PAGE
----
Bill Gates starts the discussion with laying out what he sees happening and even begins defining this new discipline as Catalytic Philanthropy. I worked with Microsoft leadership back in their heyday and I can tell you once Bill creates a vision in his mind many people follow. He is a relentless person in advocating his world view. He has a secret weapon in his philanthropic work that he didn’t have at Microsoft, his wife Melinda. She provides an emotional charge that moves people in ways that Bill might be awkward doing. To be clear, I’m not saying Bill isn’t passionate about what he wants to accomplish but he’s always more about getting things started, innovating, and then implementing for early success. Melinda, on the other hand is very capable of moving people when sharing the vision of the collective future they both see. She talks about responsibility and the role philanthropy has for people who have the ability to make such a huge difference in the world. Talk about a dynamic duo, WOW. And I’m not talking about his bridge partner.
Now if that’s not enough, you can see how Warren Buffet looks at making a difference and why. If you’re a regular reader you know that I started my career in the Berkshire Hathaway family and have spent the past 30 years working with Warren’s many different businesses leaders, including Ralph Schey here in Northeast Ohio. Ralph served on the leadership team at The Cleveland Clinic Foundation. His work helped take a strong medical organization to a world class medical institution while building a team of trailblazers to help shape medical leadership moving into the future.
Warren’s quote should be a challenge to all serving leaders everywhere. He said “You should be doing things that can change lots of lives. And you should be doing things that have some real chance of failing.” Doesn’t that remind us why we do what we do for our clients? A great quote may inspire but Warren’s financial contributions continue to change the face of modern philanthropy. They also talked about the person that inspired Warren to be so giving and I don’t mean Bill and Melinda. A little known fact about Warren is that he was inspired by another lesser known person who helped change the world with his philosophy of giving similar to how Benjamin Graham shaped his investment philosophies. His name was Abraham Flexner and he changed the way Warren looked at giving. When you have time check out his biography I think you will see several interesting similarities. All great givers and business leaders have strong philosophies behind what they do. Uncover the philosophy and the rest is easy.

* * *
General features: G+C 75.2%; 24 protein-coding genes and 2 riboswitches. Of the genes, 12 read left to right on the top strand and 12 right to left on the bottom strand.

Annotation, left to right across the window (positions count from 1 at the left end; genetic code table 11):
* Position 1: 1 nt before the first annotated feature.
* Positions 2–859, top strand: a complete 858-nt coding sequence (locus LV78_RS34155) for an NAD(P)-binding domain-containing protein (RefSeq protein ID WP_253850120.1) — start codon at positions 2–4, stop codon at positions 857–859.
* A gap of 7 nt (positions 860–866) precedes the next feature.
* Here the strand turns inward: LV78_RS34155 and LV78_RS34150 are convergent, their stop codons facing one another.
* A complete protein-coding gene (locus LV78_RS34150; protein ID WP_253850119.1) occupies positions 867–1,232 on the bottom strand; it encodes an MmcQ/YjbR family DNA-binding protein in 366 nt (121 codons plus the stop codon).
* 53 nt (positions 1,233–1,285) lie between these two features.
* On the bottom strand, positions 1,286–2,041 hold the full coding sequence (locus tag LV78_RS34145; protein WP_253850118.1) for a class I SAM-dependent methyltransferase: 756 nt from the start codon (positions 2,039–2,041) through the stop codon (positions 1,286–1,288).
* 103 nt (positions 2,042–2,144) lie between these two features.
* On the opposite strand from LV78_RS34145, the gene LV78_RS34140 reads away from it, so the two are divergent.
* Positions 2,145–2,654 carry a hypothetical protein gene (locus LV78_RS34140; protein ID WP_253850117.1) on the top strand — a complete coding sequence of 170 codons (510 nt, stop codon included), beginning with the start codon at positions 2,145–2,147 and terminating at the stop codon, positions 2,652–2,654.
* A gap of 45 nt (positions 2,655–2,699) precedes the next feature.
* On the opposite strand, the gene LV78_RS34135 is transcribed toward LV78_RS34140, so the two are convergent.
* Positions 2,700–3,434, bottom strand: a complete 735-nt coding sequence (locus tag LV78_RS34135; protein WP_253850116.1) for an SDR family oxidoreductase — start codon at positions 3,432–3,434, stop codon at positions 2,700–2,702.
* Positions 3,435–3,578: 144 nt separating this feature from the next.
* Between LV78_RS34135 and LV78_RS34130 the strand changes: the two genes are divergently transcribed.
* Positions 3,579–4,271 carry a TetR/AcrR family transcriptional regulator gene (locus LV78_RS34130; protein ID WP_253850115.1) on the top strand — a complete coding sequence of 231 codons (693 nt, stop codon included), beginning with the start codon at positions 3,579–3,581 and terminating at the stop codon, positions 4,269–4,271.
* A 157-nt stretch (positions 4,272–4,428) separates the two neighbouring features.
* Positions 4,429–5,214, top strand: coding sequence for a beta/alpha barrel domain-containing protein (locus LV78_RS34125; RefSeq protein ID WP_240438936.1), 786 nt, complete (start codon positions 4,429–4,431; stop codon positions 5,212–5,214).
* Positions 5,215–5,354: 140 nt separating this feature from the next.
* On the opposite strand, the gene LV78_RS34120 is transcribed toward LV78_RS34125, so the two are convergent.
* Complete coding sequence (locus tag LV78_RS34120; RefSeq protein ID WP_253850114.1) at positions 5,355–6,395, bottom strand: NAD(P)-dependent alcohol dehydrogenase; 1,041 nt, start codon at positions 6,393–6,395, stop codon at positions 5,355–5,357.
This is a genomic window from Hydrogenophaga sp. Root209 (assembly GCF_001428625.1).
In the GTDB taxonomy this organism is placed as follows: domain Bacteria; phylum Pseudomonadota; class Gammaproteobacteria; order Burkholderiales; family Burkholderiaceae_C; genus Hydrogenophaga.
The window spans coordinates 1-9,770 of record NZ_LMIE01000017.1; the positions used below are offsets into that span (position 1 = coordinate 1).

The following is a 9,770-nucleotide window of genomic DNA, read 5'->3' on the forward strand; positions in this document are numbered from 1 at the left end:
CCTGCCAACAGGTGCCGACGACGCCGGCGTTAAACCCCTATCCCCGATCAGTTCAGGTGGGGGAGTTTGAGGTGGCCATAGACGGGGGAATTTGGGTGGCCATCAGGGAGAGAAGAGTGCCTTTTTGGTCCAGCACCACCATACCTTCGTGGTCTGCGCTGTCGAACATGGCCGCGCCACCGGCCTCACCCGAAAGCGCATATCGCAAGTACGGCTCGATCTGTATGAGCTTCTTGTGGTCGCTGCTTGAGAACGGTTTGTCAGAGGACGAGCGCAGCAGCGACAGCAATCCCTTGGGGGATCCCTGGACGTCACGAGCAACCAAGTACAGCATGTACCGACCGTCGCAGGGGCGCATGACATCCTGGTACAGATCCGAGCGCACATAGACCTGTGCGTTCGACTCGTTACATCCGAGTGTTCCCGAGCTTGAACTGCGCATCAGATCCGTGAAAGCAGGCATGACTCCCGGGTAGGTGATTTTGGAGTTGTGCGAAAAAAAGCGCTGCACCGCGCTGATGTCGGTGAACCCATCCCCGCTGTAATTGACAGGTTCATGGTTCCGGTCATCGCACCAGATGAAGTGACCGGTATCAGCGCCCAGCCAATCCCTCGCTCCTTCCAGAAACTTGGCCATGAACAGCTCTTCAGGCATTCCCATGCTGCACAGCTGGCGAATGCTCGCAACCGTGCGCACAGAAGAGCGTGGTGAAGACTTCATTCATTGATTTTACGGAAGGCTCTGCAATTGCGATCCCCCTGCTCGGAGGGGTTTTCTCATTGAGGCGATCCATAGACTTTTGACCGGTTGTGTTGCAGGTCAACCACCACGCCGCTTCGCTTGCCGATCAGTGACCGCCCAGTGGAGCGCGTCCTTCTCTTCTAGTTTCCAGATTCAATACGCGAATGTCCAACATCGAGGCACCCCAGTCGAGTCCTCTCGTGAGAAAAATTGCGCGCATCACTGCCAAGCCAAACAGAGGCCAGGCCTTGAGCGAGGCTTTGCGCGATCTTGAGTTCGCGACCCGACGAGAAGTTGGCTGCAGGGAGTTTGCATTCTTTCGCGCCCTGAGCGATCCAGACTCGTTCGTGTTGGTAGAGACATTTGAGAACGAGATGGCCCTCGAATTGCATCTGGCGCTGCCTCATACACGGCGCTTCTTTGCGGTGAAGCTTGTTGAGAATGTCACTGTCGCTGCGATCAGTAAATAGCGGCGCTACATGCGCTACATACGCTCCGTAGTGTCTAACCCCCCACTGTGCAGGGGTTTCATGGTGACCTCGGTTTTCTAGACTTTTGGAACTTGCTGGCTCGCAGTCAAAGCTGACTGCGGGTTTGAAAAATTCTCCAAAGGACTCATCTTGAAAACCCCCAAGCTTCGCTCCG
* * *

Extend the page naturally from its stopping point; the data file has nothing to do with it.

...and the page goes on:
Let’s see how this might apply to another great giver, Oprah Winfrey. Here a quote from this same issue, “When you go to Nelson Mandela’s house, what do you take? You can’t bring a candle.” How do you think you work with someone who sees the world this way? Would you go and ask for something small and insignificant? This world changer is looking to be involved in projects with world changing implications but of a highly personal nature. Look at the school she launched and you can see a project that gives you another clue to her personal philosophies. You knew she couldn’t fail and she would stick to it until it was successful.
The final thought I would share with you is that the innovators see change as a great thing. Change leads to new opportunities that no one could imagine in the past. The coming years will challenge you to be more than you ever thought possible. We are entering a golden age of business and those who can’t see the possibilities doom their organizations to failure. It will not be a matter of money that you lack but a vision for your organization that others will embrace with all their hearts, minds, and energy.
The world lost a great man yesterday. Dr. Stephen Covey was one of the most optimistic people I knew. He saw the potential in people and created systems and processes that could help anyone become more effective. Many of the other psychologists I met said he wrote pop psychology and thought he over simplified things for the common man. I thought he was brilliant in his ability to simplify was a reflection of the great potential he saw in people. Stephen loved everyone and his writing provided many people with a framework for becoming a highly effective person. While others would have stopped after his initial success, he considered it important to continue developing life strategies for people who never had enough time or enough personal growth. His lectures could take you through a personal revolution in one day. By consistently honing the skills he provided, you had a ladder for growing and becoming an effective serving leader.